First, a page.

The US Federal Reserve’s hawkish approach to increasing interest rates more aggressively than central banks in other major countries has contributed to the dollar’s appreciation. The fact that investors generally see the dollar as a “safe haven” asset during times of economic turmoil has added to its resilience.…
Countries must continue to work to mitigate their vulnerabilities over time. This involves minimizing balance-sheet misalignments, establishing money and foreign exchange markets, and lowering exchange rate passthrough by increasing monetary policy credibility.
However, in the short term—while vulnerabilities remain high—the use of extra instruments may assist relieve short-term policy trade-offs when certain shocks occur. In particular, foreign exchange intervention, macroprudential policy measures, and capital flow controls may help increase monetary and fiscal policy autonomy, promote financial and price stability, and minimize output volatility if reserves are enough and these instruments are available.…
Changes in the global food chain provide essential opportunities to enhance the profile of integrated thinking in Africa. Because these measures will benefit the whole planet, a collective responsibility remains necessary. Landscape-based initiatives and the scaling out of agro-ecological systems and restorative agriculture must be prioritized by African member states.
There should be cross-border collaborations in critical landscapes. Non-African partners and enterprises must also invest in regional systems strategies, focusing on yield and advancing all ecological systems. As investment in Africa’s agricultural industry grows, steps must be taken to avoid negative environmental consequences.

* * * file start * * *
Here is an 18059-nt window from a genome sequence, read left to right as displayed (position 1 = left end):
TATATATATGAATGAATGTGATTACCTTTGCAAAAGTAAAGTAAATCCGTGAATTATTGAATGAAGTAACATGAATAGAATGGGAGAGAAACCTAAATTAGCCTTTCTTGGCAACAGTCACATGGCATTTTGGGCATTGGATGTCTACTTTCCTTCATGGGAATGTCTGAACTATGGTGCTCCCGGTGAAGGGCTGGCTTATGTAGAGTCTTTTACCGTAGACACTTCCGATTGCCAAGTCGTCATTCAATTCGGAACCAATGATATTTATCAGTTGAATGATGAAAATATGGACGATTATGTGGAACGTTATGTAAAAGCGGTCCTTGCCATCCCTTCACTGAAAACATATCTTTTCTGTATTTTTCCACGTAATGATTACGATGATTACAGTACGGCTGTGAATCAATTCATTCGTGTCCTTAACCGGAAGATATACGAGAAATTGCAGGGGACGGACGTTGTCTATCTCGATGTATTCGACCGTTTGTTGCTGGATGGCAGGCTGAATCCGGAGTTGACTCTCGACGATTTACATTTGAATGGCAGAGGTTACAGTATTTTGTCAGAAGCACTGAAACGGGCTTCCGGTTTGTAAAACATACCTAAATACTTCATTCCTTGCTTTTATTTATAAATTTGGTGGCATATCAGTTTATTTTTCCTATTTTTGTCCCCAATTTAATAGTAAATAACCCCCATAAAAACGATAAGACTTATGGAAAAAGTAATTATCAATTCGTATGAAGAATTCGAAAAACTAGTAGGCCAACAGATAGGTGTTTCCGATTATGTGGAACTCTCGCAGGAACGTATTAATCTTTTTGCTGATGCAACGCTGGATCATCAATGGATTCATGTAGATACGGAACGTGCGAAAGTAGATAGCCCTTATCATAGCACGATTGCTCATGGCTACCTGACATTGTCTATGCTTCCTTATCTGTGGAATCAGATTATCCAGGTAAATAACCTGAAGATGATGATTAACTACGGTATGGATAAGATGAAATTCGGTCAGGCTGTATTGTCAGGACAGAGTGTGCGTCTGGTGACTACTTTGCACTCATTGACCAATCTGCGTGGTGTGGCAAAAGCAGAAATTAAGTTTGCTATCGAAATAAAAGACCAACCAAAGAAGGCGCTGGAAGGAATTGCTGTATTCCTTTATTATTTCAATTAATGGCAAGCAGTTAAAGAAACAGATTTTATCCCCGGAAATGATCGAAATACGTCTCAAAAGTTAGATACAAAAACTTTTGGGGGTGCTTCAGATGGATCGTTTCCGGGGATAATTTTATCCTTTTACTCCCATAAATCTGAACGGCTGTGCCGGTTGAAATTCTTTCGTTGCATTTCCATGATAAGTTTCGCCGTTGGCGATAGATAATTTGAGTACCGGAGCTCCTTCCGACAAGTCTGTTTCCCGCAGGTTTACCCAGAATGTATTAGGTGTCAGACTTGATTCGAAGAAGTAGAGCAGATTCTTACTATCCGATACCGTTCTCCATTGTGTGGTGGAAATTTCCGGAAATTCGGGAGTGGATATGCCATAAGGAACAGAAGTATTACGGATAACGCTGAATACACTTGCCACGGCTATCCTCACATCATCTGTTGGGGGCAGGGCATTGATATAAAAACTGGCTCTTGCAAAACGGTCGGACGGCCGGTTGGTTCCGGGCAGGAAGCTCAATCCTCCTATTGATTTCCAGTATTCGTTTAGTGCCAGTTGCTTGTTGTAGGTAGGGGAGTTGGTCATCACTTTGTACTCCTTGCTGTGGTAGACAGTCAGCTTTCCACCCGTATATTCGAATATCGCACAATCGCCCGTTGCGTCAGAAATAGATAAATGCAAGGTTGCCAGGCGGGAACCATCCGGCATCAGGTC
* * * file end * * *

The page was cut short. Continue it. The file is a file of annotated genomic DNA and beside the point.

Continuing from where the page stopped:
Everyone wants to live in a world with a healthy planet and people and planet. In Africa, this means people with access to healthy diets, economic growth, and development possibilities while interacting with the continent’s unique natural environments.…
- Initial predictions about Africa’s vulnerability to Covid-19 indicated that the continent would be overwhelmed by the effects of the pandemic
- Not only has Africa harnessed previously unrecognized power to help combat COVID-19, but it also provides indications that can be used to counter future pandemics.
- Despite the significant economic disruptions caused by the Covid-19 outbreak, Africa’s economies are leading as a resilient continent with enormous promise.
- African start-ups raised US$1.8 billion in the first quarter of 2022, which is 2.5 times the capital raised in Q1 2021
Initial predictions about Africa’s vulnerability to Covid-19 indicated that the continent would be overwhelmed by the effects of the pandemic. Critics had argued that the continent’s medical and economic sectors would feel the heat both during and after the pandemic.
However, these worrying predictions concerning the continent and its vulnerability to the Covid-19 pandemic have largely gone unrealized. Globally, Africa accounted for a …